How did i get out there, thirty miles yet from civilization, in a ripped up pink tank top and ass-short shorts?
There i was, rum and vodka and all manner of biker-loved boozed dripping down my legs; smiling for pictures while Steven Tyler crooned on the stage nearby. Old men in black leather vests taking my picture and me smiling like i did this all the time. I wasn't taking off my top on command like some of the other chicks, but the ripped-up shirt was almost the same anydamnway...
How did i get here, behind this bar, winking for tips?
I've been working at the Buffalo Chip Campground this week, during the biggest party South Dakota has ever thrown -- the Sturgis Motorcycle Rally. There have been weird things to report all week, but tonight, during the full moon, has to be the weirdest succession of events thus far. And it's only Wednesday.
It started off pretty normal, as far as the Chip goes. We bartenders (including my baby sis, working alongside me all the while) counted out the money for our cash registers and made our way to the bars we'd be working at. Tonight ours was next to the stage where Aerosmith was set to go on around 10:30. Only about four hours to lube up the crowd with Jaeger Bombs, shots of tequila and a boatload of Miller Lites before the band went on stage.
Things were going along quite nicely when lightning started streaking across the sky -- parallel to the ground in mad flashes. The chicks in leather bras and dudes in leather vests couldn't have cared less that their parade was getting rained on. Aerosmith -- fucking Aerosmith, man -- was about to go on stage. So they waited it out in the wet, howling at the full moon when it finally came back out, dancing in the rain and drinking more than anyone really ever should.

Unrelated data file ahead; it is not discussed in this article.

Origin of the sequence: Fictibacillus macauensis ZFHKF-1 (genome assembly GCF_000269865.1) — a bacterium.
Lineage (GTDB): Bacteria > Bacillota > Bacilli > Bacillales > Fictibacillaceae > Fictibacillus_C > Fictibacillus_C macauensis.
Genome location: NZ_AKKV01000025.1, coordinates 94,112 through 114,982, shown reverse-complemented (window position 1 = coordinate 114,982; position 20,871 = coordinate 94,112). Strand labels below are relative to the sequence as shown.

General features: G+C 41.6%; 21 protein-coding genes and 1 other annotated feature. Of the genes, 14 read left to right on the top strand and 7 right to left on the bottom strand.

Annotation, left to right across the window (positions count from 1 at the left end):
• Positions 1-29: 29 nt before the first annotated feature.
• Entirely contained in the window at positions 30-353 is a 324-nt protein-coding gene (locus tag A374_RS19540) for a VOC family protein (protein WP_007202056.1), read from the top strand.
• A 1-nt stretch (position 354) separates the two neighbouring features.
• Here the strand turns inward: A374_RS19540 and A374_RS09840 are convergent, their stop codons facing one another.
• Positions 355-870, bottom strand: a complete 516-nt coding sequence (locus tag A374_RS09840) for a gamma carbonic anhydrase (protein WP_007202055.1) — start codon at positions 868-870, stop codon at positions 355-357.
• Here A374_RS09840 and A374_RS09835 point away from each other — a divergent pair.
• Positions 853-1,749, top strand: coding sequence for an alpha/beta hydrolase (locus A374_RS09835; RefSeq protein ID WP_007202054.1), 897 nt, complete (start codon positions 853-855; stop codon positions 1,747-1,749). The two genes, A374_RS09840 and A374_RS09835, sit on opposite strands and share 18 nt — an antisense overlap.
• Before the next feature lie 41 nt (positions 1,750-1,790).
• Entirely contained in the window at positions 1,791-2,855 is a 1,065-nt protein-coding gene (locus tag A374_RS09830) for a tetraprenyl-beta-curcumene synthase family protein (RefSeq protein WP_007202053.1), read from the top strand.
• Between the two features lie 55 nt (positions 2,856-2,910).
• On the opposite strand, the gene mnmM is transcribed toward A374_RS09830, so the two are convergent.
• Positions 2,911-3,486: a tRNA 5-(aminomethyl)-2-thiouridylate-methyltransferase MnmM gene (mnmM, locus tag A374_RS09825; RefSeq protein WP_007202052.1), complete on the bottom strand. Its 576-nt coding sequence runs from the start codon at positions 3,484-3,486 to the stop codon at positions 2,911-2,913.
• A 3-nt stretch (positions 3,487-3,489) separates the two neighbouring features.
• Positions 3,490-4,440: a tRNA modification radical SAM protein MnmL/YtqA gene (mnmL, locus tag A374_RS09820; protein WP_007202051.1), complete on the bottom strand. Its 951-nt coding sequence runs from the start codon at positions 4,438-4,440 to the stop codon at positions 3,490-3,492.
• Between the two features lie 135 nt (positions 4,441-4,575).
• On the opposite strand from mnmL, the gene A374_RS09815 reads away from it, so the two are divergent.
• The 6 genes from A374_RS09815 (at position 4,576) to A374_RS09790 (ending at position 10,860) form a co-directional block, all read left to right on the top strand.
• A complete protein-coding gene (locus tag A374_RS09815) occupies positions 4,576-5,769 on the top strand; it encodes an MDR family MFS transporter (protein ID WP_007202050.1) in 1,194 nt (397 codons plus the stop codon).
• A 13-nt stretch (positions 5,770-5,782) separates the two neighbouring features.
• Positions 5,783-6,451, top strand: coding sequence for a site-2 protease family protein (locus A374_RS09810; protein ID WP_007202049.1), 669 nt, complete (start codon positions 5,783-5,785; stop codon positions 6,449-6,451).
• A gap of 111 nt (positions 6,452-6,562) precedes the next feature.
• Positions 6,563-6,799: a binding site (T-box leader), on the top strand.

The band had rocked about half of their set when all of a sudden Steven Tyler's mouth was moving, but nothing was coming out. Some wires had gotten crossed backstage, and since our bar was directly connected to backstage, both Steven's mic and our bar lights went out at the same time. That wasn't about to stop the old rocker from rocking it, so he headed out onto the wet stage to party with the crowd and dance around. Until he fell off the end of it.
The crowd erupted into cheers, thinking the sixty-something old guy was trying to crowd surf. I wonder who it was who first noticed the blood coming from the back of his head. In a matter of a few minutes, Steven was whisked off on a stretcher, under the cover of someone's camp tent so no one could take pictures, into an ambulance bound for Rapid City. Since it's just a few hours hence, there's no word yet on how he's doing, but the word from the dustbowl is he broke his head open, and busted his collar bone.
So the show was over, and our bar was doused in blackness. We stayed open a bit longer, fishing cold Miller Lites from the trough of icy water one by one and holding them up to the light of the street lamp near the bar to make sure they were the right ones. A series of three unfortunate events -- the thunderstorm, Tyler's fall, and the lights going out were just about all the excitement i could take for the night.
But things just kept getting weirder. While we were counting out our money, the ladies in the business office noticed that one of the Hawaiian Tropic models who double as bartenders alongside us at the Chip had been stealing money in the form of pocketing cash for beers. Or at least that was the word on the street.
Then at the gas station, where my sis and i were stuffing our starved faces with nasty nachos, a woman came in blabbing about how the US Marshals were escorting her home, because the Hells Angels had threatened to kill her when she tried to extract her friend from their clubhouse. Apparently the friend was being kept there against her will -- a 21 year old naive bimbo who thought it might be cool to hang with the Angels during Bike Week was now getting the scare of her life. We rode in the wake of the Marshals all the way to Rapid City -- 35 miles from where they'd started.
Really though, how did i get here?
It's four in the morning in South Dakota and i am tired. And i don't think i can take any more surprises tonight.